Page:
Now, I haven’t visited the larger dairy farms, but many times while traveling I’ve winced at the stench of the farm alongside the I-5 Freeway, north of Los Angeles, where a big group of cattle stand and lie idle, in fields of dirt, and mud, and stare in bovine wonder at passing traffic. And, on the flip side, a couple hours farther up and off a winding highway I’ve smiled in amazement at the rolling green hillsides supporting herds of happy cattle, grazing contentedly under California sunshine. While food handling is a separate issue, living conditions speak volumes and can certainly reflect the prevailing hygienic attitude and practices of the farm. I’ve also seen documentaries, and have read reports of pervasive filth and pestilence that is characteristic of industrialized food processing. Yes, pasteurization does provide a protection of sorts, but like the fire and sword edict along the lines of, kill ’em all, let god sort ’em out, it takes the bad and the good. (You see, even some bad flora can be good for our immune systems.) Ultimately, pasteurization is a production expedient that makes it possible for offensive and unhealthy farm industry conditions to persist and fester. But it’s only a bandaid on the pulsing blood flow of a larger problem.
Industry doesn’t care about the health of any raw milk drinking hippies. Neither does the CDC, nor the FDA. That’s because as the fringe of society they possess more tie-dye than clout, representing less than one percent of the consumer population. Or do they? A few have the celebrity or other resources to churn some rational thought in milk drinkers, en masse. What’s more, isn’t there still a fair number of real red blooded Americans who have grown up in good health on or near farms, drinking raw milk? That’s right, and such a groundswell can threaten the status quo. Ultimately, industry is less concerned with safeguarding your health, and more interested in securing their profit stream— whether by hook or by crook.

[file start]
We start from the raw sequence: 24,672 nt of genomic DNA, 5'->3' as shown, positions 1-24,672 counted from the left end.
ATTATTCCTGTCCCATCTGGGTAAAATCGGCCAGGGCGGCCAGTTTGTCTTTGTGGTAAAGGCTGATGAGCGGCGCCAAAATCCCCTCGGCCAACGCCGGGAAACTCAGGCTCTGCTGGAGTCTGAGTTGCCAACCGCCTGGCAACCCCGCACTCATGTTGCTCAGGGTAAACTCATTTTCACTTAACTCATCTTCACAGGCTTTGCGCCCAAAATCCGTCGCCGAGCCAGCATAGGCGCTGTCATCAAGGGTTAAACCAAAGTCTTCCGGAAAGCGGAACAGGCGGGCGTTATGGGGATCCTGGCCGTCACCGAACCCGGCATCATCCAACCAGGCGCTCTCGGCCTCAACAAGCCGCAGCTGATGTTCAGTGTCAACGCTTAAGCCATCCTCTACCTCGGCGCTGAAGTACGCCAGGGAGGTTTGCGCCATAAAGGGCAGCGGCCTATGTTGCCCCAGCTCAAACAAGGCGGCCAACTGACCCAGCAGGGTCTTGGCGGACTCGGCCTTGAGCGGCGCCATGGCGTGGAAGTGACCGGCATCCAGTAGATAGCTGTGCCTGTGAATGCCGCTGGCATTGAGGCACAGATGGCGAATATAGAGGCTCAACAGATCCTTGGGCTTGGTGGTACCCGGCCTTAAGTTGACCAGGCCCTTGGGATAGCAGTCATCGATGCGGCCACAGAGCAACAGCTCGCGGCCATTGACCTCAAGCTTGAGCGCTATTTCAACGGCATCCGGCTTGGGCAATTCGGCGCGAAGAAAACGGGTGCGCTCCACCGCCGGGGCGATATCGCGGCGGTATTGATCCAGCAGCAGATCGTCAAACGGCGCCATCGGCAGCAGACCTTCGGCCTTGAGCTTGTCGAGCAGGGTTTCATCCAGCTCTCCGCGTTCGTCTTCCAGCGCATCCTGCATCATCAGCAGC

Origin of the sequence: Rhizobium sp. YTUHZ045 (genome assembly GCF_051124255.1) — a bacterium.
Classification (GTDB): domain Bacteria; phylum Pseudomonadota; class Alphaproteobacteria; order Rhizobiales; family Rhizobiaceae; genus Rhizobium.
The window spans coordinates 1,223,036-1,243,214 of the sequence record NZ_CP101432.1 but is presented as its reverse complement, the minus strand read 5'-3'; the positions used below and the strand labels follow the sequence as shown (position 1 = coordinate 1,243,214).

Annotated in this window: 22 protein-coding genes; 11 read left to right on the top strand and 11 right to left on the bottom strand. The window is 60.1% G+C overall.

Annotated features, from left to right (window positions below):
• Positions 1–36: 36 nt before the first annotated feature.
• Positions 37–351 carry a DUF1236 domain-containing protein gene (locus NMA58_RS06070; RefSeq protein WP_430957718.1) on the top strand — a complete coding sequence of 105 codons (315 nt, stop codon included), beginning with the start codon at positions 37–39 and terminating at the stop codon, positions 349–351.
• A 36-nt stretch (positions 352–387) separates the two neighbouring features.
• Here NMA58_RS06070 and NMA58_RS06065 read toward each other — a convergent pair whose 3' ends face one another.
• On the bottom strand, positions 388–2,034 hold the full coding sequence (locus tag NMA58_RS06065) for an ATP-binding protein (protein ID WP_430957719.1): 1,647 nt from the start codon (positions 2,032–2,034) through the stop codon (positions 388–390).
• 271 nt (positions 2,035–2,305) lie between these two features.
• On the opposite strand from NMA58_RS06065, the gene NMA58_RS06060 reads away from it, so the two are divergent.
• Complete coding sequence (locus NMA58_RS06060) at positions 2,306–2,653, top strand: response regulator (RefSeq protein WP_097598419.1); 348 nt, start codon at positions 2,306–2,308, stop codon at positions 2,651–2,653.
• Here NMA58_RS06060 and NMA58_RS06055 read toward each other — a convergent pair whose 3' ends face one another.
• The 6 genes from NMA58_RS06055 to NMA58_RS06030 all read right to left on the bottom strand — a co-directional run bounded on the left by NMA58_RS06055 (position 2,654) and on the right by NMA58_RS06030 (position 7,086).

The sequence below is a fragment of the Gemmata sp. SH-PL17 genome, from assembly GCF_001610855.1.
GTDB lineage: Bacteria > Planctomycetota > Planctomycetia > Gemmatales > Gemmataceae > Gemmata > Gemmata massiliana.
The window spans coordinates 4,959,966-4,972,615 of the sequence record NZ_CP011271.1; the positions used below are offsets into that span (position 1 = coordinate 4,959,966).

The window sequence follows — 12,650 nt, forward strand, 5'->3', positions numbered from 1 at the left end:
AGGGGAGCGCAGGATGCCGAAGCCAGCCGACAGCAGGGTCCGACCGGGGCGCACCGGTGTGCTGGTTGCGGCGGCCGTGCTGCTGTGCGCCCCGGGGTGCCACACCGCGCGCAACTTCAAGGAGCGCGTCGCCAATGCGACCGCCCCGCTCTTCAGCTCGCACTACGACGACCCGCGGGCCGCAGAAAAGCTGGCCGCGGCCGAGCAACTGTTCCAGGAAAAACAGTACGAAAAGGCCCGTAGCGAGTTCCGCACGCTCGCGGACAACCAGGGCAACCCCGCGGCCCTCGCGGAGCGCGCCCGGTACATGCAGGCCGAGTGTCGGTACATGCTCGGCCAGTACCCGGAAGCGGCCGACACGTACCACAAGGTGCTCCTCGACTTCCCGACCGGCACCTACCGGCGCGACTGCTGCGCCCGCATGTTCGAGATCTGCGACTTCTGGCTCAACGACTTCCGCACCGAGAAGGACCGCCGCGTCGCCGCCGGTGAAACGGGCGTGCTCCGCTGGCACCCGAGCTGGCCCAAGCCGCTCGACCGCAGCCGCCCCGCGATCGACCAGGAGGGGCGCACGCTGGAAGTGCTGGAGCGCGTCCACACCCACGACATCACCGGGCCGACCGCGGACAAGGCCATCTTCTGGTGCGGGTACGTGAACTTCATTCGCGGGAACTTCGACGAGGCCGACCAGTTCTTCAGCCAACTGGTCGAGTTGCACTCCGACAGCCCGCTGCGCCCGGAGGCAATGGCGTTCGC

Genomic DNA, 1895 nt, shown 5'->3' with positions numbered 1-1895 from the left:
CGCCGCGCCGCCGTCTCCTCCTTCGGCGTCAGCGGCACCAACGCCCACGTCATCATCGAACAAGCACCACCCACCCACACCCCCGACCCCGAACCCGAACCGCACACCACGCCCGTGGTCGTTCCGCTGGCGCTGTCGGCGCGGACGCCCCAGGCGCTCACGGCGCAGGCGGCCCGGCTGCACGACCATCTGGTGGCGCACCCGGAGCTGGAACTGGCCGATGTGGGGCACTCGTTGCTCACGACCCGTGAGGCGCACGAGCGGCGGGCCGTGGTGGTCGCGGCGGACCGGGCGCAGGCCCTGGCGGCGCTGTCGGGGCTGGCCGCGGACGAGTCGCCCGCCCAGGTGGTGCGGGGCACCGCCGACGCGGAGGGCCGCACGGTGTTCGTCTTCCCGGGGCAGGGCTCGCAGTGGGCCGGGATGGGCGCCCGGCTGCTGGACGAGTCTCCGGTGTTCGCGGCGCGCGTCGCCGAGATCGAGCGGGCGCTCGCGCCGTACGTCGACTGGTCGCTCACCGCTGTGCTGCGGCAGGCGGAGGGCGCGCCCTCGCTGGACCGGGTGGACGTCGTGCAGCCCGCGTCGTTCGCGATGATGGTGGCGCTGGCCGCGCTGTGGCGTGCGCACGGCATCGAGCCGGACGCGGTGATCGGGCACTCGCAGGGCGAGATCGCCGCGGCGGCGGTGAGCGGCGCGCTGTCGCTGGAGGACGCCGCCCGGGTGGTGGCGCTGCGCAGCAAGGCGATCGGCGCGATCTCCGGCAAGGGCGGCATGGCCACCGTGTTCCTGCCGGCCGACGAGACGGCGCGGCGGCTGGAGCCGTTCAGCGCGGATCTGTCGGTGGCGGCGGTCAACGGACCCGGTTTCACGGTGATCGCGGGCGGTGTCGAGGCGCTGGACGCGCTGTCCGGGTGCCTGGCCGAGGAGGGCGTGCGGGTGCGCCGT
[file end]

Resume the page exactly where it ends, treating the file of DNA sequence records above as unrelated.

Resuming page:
For all the good work they do otherwise, when it comes to raw milk, the FDA and the CDC seem more interested in bull-dozing anything that might constitute a speed bump on the highway of “progress” than in thoughtfully considering what would protect the overall health and well-being of America. Would industries hire lobbyists to cozy up to our legislators if they didn’t expect return on their investments? And— incredible as it sounds— could some of our law makers enjoy concomitant enrichment for crafting policy that’s unduly favorable to industry? One hand washes the other, but both remain soiled. That government bodies such as the FDA and the CDC reveal their partisanship reflecting industry agendas is hard to deny, but evidently easy to ignore. Their collective, sardonic endgame would seem to further America’s unnatural reliance on technological manipulation of food, and dependence on the pharmaceutical treatment of ensuing disease. To be sure, a virulent pathogen threatens American milk drinkers, but pasteurization isn’t killing that germ.
One final thing—
In my book, Fitness, Straight-Up I advocate milk as a recovery beverage. I still do, pasteurized or raw. The carbohydrate, protein, and fat of milk are effective in replenishing and rebuilding muscle after exercise, and overall may be superior to the dedicated, highly processed recovery beverages and mixes, too. I also point out that dietary concessions might be made for the sake of performance— we’re still free to choose. Though I intentionally omitted the “controversial” issue from the recommendations in my book, I’m saying here that for health (and taste) I drink raw milk.